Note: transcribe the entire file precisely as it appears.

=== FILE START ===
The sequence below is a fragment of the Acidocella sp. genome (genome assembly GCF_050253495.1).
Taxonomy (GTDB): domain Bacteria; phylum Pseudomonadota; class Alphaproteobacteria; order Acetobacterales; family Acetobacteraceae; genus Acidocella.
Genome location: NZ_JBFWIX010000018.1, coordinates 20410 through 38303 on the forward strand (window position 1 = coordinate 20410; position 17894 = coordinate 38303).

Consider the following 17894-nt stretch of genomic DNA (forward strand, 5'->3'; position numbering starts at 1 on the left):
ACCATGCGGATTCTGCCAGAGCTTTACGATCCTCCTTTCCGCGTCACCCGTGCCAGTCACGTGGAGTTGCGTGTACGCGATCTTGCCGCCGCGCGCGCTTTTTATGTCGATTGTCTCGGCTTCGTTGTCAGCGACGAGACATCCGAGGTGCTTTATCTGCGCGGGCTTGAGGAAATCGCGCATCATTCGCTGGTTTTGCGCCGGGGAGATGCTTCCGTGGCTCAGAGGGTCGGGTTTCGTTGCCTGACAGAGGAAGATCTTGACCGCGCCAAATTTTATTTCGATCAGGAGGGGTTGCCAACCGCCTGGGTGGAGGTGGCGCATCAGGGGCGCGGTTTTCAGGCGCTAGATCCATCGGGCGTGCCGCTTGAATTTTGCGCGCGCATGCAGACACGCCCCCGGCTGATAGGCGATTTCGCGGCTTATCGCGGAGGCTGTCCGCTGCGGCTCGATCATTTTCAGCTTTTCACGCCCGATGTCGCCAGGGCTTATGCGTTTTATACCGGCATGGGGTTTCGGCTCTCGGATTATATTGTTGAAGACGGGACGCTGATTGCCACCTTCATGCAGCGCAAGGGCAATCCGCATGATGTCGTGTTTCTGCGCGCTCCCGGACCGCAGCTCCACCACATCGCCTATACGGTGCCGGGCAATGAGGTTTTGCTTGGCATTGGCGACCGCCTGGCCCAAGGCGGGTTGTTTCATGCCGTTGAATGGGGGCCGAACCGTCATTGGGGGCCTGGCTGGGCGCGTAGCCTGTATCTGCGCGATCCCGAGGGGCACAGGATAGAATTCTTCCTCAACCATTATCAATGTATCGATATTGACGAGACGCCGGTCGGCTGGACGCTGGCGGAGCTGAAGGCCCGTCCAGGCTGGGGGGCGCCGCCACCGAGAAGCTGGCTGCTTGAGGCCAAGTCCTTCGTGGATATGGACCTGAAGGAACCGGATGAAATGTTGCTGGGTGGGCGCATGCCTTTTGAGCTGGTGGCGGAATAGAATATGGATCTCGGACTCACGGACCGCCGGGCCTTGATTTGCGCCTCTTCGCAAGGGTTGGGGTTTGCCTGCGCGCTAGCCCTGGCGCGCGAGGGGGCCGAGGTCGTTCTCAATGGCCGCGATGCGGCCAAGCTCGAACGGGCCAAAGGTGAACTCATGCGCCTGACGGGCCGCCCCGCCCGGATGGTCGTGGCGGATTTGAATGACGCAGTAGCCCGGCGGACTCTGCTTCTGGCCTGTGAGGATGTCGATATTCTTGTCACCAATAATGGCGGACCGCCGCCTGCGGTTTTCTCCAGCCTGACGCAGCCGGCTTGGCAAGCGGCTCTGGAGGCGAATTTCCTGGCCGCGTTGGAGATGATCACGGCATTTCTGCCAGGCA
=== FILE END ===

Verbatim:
The sequence below is a fragment of the Acidocella sp. genome (genome assembly GCF_050253495.1).
Taxonomy (GTDB): domain Bacteria; phylum Pseudomonadota; class Alphaproteobacteria; order Acetobacterales; family Acetobacteraceae; genus Acidocella.
Genome location: NZ_JBFWIX010000018.1, coordinates 20410 through 38303 on the forward strand (window position 1 = coordinate 20410; position 17894 = coordinate 38303).

Consider the following 17894-nt stretch of genomic DNA (forward strand, 5'->3'; position numbering starts at 1 on the left):
ACCATGCGGATTCTGCCAGAGCTTTACGATCCTCCTTTCCGCGTCACCCGTGCCAGTCACGTGGAGTTGCGTGTACGCGATCTTGCCGCCGCGCGCGCTTTTTATGTCGATTGTCTCGGCTTCGTTGTCAGCGACGAGACATCCGAGGTGCTTTATCTGCGCGGGCTTGAGGAAATCGCGCATCATTCGCTGGTTTTGCGCCGGGGAGATGCTTCCGTGGCTCAGAGGGTCGGGTTTCGTTGCCTGACAGAGGAAGATCTTGACCGCGCCAAATTTTATTTCGATCAGGAGGGGTTGCCAACCGCCTGGGTGGAGGTGGCGCATCAGGGGCGCGGTTTTCAGGCGCTAGATCCATCGGGCGTGCCGCTTGAATTTTGCGCGCGCATGCAGACACGCCCCCGGCTGATAGGCGATTTCGCGGCTTATCGCGGAGGCTGTCCGCTGCGGCTCGATCATTTTCAGCTTTTCACGCCCGATGTCGCCAGGGCTTATGCGTTTTATACCGGCATGGGGTTTCGGCTCTCGGATTATATTGTTGAAGACGGGACGCTGATTGCCACCTTCATGCAGCGCAAGGGCAATCCGCATGATGTCGTGTTTCTGCGCGCTCCCGGACCGCAGCTCCACCACATCGCCTATACGGTGCCGGGCAATGAGGTTTTGCTTGGCATTGGCGACCGCCTGGCCCAAGGCGGGTTGTTTCATGCCGTTGAATGGGGGCCGAACCGTCATTGGGGGCCTGGCTGGGCGCGTAGCCTGTATCTGCGCGATCCCGAGGGGCACAGGATAGAATTCTTCCTCAACCATTATCAATGTATCGATATTGACGAGACGCCGGTCGGCTGGACGCTGGCGGAGCTGAAGGCCCGTCCAGGCTGGGGGGCGCCGCCACCGAGAAGCTGGCTGCTTGAGGCCAAGTCCTTCGTGGATATGGACCTGAAGGAACCGGATGAAATGTTGCTGGGTGGGCGCATGCCTTTTGAGCTGGTGGCGGAATAGAATATGGATCTCGGACTCACGGACCGCCGGGCCTTGATTTGCGCCTCTTCGCAAGGGTTGGGGTTTGCCTGCGCGCTAGCCCTGGCGCGCGAGGGGGCCGAGGTCGTTCTCAATGGCCGCGATGCGGCCAAGCTCGAACGGGCCAAAGGTGAACTCATGCGCCTGACGGGCCGCCCCGCCCGGATGGTCGTGGCGGATTTGAATGACGCAGTAGCCCGGCGGACTCTGCTTCTGGCCTGTGAGGATGTCGATATTCTTGTCACCAATAATGGCGGACCGCCGCCTGCGGTTTTCTCCAGCCTGACGCAGCCGGCTTGGCAAGCGGCTCTGGAGGCGAATTTCCTGGCCGCGTTGGAGATGATCACGGCATTTCTGCCAGGCA